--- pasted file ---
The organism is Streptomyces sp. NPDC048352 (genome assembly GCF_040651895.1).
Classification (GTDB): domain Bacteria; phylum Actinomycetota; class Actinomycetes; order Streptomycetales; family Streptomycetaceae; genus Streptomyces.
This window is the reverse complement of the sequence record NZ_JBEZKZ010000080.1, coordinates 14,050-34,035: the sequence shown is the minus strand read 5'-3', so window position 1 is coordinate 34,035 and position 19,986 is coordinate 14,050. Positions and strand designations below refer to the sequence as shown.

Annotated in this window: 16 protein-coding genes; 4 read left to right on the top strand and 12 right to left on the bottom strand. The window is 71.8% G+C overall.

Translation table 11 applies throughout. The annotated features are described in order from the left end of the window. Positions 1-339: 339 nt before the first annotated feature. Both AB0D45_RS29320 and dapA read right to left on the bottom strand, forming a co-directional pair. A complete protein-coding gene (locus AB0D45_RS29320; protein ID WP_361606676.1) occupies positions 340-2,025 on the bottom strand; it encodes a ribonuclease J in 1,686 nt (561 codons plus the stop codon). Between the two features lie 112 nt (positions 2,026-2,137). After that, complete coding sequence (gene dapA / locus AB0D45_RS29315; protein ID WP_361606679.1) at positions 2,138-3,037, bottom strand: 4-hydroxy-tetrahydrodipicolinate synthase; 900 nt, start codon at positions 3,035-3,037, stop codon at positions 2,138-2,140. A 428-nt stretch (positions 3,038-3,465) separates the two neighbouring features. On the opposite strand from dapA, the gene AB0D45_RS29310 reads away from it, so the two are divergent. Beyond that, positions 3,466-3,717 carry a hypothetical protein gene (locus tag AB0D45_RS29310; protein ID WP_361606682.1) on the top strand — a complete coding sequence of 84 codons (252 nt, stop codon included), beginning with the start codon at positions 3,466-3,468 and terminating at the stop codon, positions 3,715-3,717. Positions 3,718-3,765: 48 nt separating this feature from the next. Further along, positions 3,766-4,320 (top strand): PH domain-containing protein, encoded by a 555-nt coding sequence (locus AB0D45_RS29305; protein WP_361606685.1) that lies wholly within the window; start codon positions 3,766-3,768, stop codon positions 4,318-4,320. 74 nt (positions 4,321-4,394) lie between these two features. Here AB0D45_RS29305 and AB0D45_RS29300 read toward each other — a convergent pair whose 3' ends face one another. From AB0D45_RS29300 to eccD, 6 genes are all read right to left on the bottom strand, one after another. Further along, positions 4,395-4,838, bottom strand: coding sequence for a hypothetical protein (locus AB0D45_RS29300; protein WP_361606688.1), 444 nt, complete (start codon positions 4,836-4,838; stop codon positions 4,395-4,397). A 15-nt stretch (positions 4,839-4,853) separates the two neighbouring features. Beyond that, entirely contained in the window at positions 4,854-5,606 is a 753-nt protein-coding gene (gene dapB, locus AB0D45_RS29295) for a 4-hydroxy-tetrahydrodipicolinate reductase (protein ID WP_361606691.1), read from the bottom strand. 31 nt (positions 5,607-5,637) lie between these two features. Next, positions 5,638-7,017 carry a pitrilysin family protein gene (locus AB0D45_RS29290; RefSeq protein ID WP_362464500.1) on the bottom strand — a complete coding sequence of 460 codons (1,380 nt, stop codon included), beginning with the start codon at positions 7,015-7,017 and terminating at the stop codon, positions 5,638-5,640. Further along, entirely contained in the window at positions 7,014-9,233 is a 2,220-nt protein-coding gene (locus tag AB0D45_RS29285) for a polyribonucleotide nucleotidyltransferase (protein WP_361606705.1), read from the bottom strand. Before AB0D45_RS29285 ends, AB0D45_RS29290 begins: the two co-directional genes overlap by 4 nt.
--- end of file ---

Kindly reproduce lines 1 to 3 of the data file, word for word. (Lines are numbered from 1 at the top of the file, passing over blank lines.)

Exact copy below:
The organism is Streptomyces sp. NPDC048352 (genome assembly GCF_040651895.1).
Classification (GTDB): domain Bacteria; phylum Actinomycetota; class Actinomycetes; order Streptomycetales; family Streptomycetaceae; genus Streptomyces.
This window is the reverse complement of the sequence record NZ_JBEZKZ010000080.1, coordinates 14,050-34,035: the sequence shown is the minus strand read 5'-3', so window position 1 is coordinate 34,035 and position 19,986 is coordinate 14,050. Positions and strand designations below refer to the sequence as shown.